Coatesville in Chester County, Pennsylvania — The American Northeast (Mid-Atlantic)
The Lukens Mill - Late 1800s
The Lukens National Historic District
In 1890, the firm added another mill, this one with three rolls 34" in diameter and 120" in length between mill stands. The 3-high configuration permitted the passing of material in both directions through the mill. This is believed to have been the largest mill in the United States at that time. Driven by a large Corliss steam engine, the mill was equipped with cooling tables, hydraulic lifting equipment, and transfer apparatus to move the plates easily to shearing areas. When operated as a finishing mill, it facilitated the rolling of steel, which Lukens had begun to roll about 1881, and which was rapidly supplanting iron for the most industrial purposes.
A technological development that was to become a company speciality was the manufacture of heads, or bowllike shapes, by hot spinning. As a leading supplier of boiler plate, Lukens saw new market potential in being able to supply the builders of steam boilers, tanks, and pressure vessels with formed heads for end closures as well. Prior to the invention of spinning machines, heads were formed by hammering, or "bumping" hot plates with heavy
Location. 39° 58.847′ N, 75° 49.373′ W. Marker is in Coatesville, Pennsylvania, in Chester County. Marker is on S. 1st Street 0.1 miles from Harmony Street. Touch for map. The The Lukens 112/120 Mill Complex alluded to in the interpretive is 350 feet from South 1st Street. The interpretive is 260 feet from South 1st Street and exactly 75 feet from this facilities building/plant (82 feet from the most northern part or front right corner of the building). This is the first building to the immediate left of the executive offices. The mill plant is rather long, about 424 feet long. The marker faces the mill building. The markers are the standard interpretives, held horizontally, thick black, frame, tilted for good viewing and maybe 3 or 4 feet off the ground. Marker is in this post office area: Coatesville PA 19320, United States of America.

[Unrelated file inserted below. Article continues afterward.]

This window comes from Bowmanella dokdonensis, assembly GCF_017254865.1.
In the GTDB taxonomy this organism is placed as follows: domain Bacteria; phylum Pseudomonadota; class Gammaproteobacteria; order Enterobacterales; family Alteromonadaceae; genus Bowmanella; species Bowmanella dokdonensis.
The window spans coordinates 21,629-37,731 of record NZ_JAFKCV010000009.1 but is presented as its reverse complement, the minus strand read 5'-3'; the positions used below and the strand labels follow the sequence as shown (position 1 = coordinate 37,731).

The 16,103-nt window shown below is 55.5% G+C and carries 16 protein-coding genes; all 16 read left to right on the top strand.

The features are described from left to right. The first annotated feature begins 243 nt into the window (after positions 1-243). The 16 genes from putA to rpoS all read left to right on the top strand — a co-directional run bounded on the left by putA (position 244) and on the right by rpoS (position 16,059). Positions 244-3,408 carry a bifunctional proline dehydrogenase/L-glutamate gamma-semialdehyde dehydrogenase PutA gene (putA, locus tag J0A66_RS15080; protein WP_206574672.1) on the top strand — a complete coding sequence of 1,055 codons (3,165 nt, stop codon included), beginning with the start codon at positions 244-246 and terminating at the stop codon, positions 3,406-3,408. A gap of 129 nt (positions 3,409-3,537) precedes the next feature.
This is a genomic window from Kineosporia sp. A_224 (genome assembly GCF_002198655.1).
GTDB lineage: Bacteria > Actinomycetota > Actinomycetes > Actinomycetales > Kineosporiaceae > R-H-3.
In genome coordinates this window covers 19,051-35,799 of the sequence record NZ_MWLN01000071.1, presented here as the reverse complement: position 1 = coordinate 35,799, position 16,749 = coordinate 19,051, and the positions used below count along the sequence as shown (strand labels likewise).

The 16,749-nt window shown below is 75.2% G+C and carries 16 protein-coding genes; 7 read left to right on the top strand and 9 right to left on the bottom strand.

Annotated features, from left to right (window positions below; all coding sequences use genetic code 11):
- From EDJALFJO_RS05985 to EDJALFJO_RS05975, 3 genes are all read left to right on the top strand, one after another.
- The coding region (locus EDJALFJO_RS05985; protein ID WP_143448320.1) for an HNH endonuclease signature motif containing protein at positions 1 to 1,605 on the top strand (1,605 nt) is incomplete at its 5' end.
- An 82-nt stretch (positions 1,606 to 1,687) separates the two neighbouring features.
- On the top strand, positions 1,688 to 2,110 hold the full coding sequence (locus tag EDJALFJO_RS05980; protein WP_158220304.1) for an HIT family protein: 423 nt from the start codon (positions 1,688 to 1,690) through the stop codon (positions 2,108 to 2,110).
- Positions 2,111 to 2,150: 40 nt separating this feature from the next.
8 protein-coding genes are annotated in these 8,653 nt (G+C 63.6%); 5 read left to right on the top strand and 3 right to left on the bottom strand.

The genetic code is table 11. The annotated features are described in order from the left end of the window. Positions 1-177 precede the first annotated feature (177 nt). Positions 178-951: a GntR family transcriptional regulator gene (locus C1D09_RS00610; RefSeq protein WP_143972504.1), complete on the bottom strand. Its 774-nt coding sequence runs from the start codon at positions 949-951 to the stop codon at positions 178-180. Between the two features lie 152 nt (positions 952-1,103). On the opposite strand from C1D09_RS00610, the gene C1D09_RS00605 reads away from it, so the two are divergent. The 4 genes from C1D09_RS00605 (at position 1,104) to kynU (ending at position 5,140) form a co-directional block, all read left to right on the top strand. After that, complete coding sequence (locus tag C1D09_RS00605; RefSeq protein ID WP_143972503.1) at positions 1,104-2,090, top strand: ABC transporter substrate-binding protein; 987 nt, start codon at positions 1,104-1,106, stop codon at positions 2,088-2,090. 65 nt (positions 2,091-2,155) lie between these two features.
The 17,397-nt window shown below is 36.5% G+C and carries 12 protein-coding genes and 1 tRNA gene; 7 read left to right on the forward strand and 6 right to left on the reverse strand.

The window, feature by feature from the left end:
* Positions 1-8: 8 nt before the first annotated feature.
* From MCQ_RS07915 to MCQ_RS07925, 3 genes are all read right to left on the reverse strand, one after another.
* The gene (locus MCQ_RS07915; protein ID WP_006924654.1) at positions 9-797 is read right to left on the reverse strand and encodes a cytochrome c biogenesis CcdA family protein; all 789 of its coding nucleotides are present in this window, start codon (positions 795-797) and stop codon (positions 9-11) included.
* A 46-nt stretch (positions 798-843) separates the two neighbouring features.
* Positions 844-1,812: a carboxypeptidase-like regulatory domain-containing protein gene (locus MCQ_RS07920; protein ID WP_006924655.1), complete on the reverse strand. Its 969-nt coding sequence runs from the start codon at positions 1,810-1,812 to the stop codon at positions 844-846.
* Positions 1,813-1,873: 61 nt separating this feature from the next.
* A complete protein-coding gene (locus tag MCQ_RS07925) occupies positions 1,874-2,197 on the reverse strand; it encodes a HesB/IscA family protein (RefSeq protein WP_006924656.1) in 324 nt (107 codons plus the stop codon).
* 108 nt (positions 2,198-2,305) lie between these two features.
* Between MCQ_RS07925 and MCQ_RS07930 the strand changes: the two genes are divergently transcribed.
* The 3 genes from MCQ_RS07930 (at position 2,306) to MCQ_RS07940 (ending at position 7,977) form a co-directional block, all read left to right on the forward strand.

Other nearby markers. The Lukens Mill - Early 1900s (within shouting distance of this marker); Terracina (within shouting distance of this marker); Charles Lukens Huston House Site (about 300 feet away, measured in a direct line); Charles Lukens Huston House (about 300 feet away); Brandywine Iron Works - Early 1800s (about 300 feet away); The Modern Mill (about 300 feet away); Brandywine Mansion (about 300 feet away); a different marker also named Brandywine Mansion (about 400 feet away). Touch for a list and map of all markers in Coatesville.
More about this marker. The top left of the marker features a color photo of Dr. Charles Hudson, one of the founders of Lukens Steel Company. Next to that is a simple map of the mill site circa 1870. Beneath this is a 'landscape' picture of the milling area called Valley Panorama from circa 1870. At the bottom left of the marker is an even longer 'landscape' shot of the 84" Rolling Mill. The opposite corner is a picture of an end product discussed in the interpretive, called Spun Heads.
Regarding The Lukens Mill - Late 1800s. This is a very small, esoteric historic district which would normally be only fully understood and appreciated by a very specific cross-section of people. The Walking Tour Project
Also see . . .
1. The Lukens Historic District and National Iron & Steel Heritage Museum Interpretive Plan. This link is all about the interpretive plan and walking tour which supports and educates visitors about the Lukens Historic District. (Submitted on December 28, 2011, by Eric Milask of Cherry Hill, New Jersey.)
2. Historic District Walking Tour Signage Project. This link offers pictures of all the interpretive within the historic district. (Submitted on December 28, 2011, by Eric Milask of Cherry Hill, New Jersey.)
3. Lukens National Historic District. Self-promoting website to engage and educate visitors and promote tourism. (Submitted on December 28, 2011, by Eric Milask of Cherry Hill, New Jersey.)
Categories. • Industry & Commerce •
Credits. This page was last revised on June 16, 2016. This page originally submitted on December 28, 2011, by Eric Milask of Cherry Hill, New Jersey. This page has been viewed 374 times since then. Photos: 1, 2, 3, 4, 5. submitted on December 28, 2011, by Eric Milask of Cherry Hill, New Jersey. • Bill Pfingsten was the editor who published this page.